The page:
*I know Disney now owns Pixar, but the point still stands. Pixar's internal autonomy continues to keep its terrific films distinct from the main Disney fare with its smugness and superficial emotionalism.


SHORTS: Cracking Contraptions (Loyd Price and Christopher Sadler, 2002) - This run of Wallace and Gromit shorts debuted on the Internet a good eight years back, though I caught them on BBC3 this year. Each film introduces one of Wallace's inventions, which wows you with its ingenuity, before going entirely, gloriously wrong. The films are staggeringly good, playing to the series' strengths - sight gags, slapstick and a nice message about the value of friendship - without the spoofering, poor celebrity voicework and cumbersome plotting that has hampered their more recent efforts. The sight of Gromit, dressed as a sheep, bouncing through the floor of amnesiac Wallace's room, as his owner sleepily counts his appearances is perhaps my favourite half-a-minute of Aardman ever. Fast, funny and fiercely inventive. (4)

Rats, ribs and rabbits - Reviews #14

My idea of fun: Anton Ego relaxes on set while filming Ratatouille.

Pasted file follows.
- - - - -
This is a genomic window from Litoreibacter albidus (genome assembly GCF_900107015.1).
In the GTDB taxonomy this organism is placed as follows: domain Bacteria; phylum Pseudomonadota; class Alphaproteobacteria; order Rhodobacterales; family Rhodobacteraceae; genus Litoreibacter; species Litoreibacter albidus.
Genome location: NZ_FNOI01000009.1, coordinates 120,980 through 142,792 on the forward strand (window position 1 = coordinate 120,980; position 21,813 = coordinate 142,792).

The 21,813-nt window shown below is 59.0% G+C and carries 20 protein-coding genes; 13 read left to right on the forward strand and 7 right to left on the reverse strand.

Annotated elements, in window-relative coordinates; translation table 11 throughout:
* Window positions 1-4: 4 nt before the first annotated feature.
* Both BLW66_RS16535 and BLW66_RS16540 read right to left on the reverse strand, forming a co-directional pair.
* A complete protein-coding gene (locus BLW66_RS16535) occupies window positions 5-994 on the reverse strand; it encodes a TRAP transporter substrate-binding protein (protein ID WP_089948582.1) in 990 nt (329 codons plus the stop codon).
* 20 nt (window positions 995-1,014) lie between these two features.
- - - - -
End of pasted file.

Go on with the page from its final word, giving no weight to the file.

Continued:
At the moment, the best films on planet Earth are coming from Pixar Studios. And if Ratatouille (Brad Bird, 2007) never scales the heights of the dream factory's sporadically dazzling follow-up, WALL-E, it's an altogether more consistent film that leaves you with that familiar warm glow. Remy is an aspiring chef who dreams of emulating the late, great Gusteau, a legendary Parisian gourmet. Unfortunately his family - and the new owner of Gusteau’s eaterie – don’t think he’s cut out for it. After all, he's a rat. Enter his saviour: an endearingly geeky garbage boy who’s just landed a job at the restaurant. Seizing the hair of the young dogsbody, Remy seizes his chance, operating the kid like a puppet and turning him into a culinary wonder – and the toast of the town. Unfortunately, deathly food critic and Will Self look-alike Anton Ego (voiced by Peter O’Toole) is lurking, and after consigning Gusteau to an early grave, he’s hoping to do the same to his restaurant. Spectacular animation breathes glorious life into a script that mixes anarchic comedy, pathos and slam-bang action sequences in the vein of those meticulously-charted Fred and Ginger films of the '30s. There's one absolute gem of a flashback at the film's pivotal moment that simply takes the breath away. As with so many of Pixar’s best, the movie pays notable homage to classic Hollywood, with a black-and-white Parisian romance glimpsed briefly on a TV. There’s also a knowing nod to the Topper series in the ridiculous, jerky way our faux-chef moves around when being rat-operated. (3.5)